Shokz OpenRun review

The Shokz OpenRun will keep you entertained on runs, while leaving your ears open

Shokz OpenRun
Editor's Choice
(Image: © Tom's Guide)

Tom's Guide Verdict

If you’ve been wary of bone-conduction headphones, the Shokz OpenRun’s workout-friendly design and better-than-expected sound might just change your mind.


  • +

    Comfortable, secure fit

  • +

    Long battery life

  • +

    Fully waterproof

  • +

    Respectable sound


  • -

    Not adjustable

  • -

    Conventional earbuds sound better

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Shokz OpenRun: Specifications

Price: $129 / £129 / AU$219
Colors: Blue, Black, Grey, Red
Battery life (rated): 8 hours
Connectivity: Bluetooth 5.0
Processor: Qualcomm QCC3024
Size: 1.7 x 4.3 x 5.1 inches
Weight: 0.9 ounces

The Shokz OpenRun, originally called AfterShokz Aeropex, are great pair of bone-conduction headphones. For those unfamiliar with the concept, bone-conduction headphones play sound by sending vibrations into your cheekbones, intentionally leaving your ears open so you can have conversations or listen out for sounds like traffic. As such, they’re well suited to runners and gym-goers, as well as to people with hearing loss.

The biggest drawback of even the best bone conduction headphones is that audio quality is no match for the best wireless earbuds. However, not only does the Shokz sound surprisingly decent, but its secure fit, waterproofing and long battery life could be enough to make fitness fans convert. 

Keep reading our Shokz OpenRun review to find out why it’s one of the best sport headphones you can buy. And be sure to check out our Shokz OpenRun Pro review for the low-down on a newer bone conduction option with 10 hours of battery life and boosted bass.

Shokz OpenRun review: Price and availability

The Shokz OpenRun are a specialized pair of headphones, but they're not overly expensive. The cost $129 / £129 / AU$219, about the same as the cheapest Apple AirPods model.

They come in four colors — blue eclipse, cosmic black, lunar grey and solar red — and are sold through Amazon , B&H and Best Buy as well as other online retailers.

Shokz OpenRun review: Design and comfort

The design is broadly similar to that of other bone conduction models, with the vibration drivers on the ends of over-ear hooks that connect to each other via a thin but rigid yoke. However, the OpenRun are a little more compact than the Air, particularly around the drivers and the electronics-housing modules at the base of each hook. As a result, they're also about 0.2 ounces lighter.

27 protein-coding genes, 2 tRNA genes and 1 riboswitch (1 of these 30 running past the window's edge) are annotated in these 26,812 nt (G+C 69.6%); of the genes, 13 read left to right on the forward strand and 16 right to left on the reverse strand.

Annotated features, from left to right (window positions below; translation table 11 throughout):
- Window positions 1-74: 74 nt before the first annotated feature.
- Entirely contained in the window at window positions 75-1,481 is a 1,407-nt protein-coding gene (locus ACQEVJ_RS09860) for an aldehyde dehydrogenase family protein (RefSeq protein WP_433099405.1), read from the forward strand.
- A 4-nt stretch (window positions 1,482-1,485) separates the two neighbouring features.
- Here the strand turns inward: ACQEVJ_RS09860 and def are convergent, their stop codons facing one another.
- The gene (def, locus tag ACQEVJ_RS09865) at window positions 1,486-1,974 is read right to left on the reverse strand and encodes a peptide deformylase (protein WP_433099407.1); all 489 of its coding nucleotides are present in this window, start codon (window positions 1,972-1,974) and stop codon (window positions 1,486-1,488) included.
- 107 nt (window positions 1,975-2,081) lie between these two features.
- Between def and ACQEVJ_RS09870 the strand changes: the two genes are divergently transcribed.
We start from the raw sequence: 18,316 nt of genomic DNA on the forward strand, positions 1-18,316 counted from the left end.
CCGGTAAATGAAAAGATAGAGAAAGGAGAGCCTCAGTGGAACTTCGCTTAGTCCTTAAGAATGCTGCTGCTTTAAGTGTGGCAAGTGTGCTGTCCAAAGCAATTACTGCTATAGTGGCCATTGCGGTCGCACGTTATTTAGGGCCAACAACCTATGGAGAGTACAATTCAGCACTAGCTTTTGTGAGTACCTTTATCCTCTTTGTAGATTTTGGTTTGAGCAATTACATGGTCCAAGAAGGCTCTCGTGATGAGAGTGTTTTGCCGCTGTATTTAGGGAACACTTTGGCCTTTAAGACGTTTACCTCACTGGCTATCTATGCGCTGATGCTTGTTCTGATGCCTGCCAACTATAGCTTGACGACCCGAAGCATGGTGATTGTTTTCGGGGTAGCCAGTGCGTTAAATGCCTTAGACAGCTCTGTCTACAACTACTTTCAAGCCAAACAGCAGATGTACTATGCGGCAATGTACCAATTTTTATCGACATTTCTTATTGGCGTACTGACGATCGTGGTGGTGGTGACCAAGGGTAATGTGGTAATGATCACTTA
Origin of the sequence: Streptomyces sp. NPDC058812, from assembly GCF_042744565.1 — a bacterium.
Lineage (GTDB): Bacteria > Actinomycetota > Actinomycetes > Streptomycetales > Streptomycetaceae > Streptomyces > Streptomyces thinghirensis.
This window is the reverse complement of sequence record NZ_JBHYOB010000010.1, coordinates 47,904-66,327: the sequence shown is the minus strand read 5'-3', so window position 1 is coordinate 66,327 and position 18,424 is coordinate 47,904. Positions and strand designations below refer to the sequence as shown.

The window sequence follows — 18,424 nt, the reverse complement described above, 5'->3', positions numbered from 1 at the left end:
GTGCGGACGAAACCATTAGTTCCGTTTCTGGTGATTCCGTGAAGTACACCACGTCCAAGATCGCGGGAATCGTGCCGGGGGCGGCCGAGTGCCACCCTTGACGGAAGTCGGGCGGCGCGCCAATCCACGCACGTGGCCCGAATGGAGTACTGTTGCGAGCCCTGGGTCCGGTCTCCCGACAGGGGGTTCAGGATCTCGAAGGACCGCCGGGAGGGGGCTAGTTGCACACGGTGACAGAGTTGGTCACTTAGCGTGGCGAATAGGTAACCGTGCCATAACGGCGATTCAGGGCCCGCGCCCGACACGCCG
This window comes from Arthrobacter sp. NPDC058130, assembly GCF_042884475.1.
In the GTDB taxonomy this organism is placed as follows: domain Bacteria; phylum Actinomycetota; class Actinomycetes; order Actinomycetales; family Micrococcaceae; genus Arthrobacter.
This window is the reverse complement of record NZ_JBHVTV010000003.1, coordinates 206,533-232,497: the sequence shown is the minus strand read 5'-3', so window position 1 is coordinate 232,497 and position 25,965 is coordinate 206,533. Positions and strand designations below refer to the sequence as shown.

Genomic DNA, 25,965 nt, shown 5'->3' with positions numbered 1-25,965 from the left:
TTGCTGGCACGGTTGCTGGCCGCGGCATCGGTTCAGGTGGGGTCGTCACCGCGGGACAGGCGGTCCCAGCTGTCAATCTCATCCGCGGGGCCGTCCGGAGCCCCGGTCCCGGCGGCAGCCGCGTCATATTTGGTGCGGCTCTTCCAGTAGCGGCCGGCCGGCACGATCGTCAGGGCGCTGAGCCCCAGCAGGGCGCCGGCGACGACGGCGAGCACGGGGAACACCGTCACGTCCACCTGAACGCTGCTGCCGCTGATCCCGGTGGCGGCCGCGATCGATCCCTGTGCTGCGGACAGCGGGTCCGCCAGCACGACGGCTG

Shokz OpenRun

(Image credit: Tom's Guide)

Thanks in part to this barely-there weight, the OpenRun lands perfectly between comfort and the kind of secure fit you’d want from a set of sport headphones. I couldn’t shake the OpenRun off, or even loose, but it never felt like the drivers were clamping down on my head. I could wear these for hours without complaint — and I have.

Our reviewer wearing the Shokz OpenRun

(Image credit: Tom's Guide)

Still, it’s worth noting that you can’t adjust the OpenRun in any way. You can get a smaller “Mini” version for the same price, which Shokz recommends if the distance between the backs of your ears is less than 9.3 inches, though with both this and the standard model you’re relying solely on the flexibility of the yoke.

Shokz OpenRun

(Image credit: Tom's Guide)

Not that the OpenRun are shoddily made. If anything, the opposite is true: The whole thing has a pleasant soft-touch finish, and they're IP67-rated for both dustproofing and waterproofing. Although Shokz says you shouldn’t take the OpenRun swimming, it will survive full submersion in up to 1 metre of fresh water for up to 30 minutes. 

It's worth noting here that the company also has a fully waterproof model called the OpenSwim. It offers better durability and is one of the best waterproof headphones for swimming

Shokz OpenRun review: Controls and digital assistant

The OpenRun uses physical buttons, which makes sense; touch sensors rarely play well with sweat and water. A single multifunction button sits on the left driver housing, while a volume rocker (which integrates the power button) is on the underside of the rectangular section behind the right ear hook.

Shokz OpenRun

(Image credit: Tom's Guide)

The selection of controls is basic but functional. Besides the self-evident volume adjustment, the MF button can pause or play with a single tap, or skip ahead with a double tap. While that might sound underwhelming to earbud owners who can triple-tap and swipe to perform additional inputs, it is enough for normal playback, and I never had to repeatedly attempt an input as if the buttons were finicky tough sensors.

Shokz OpenRun

(Image credit: Tom's Guide)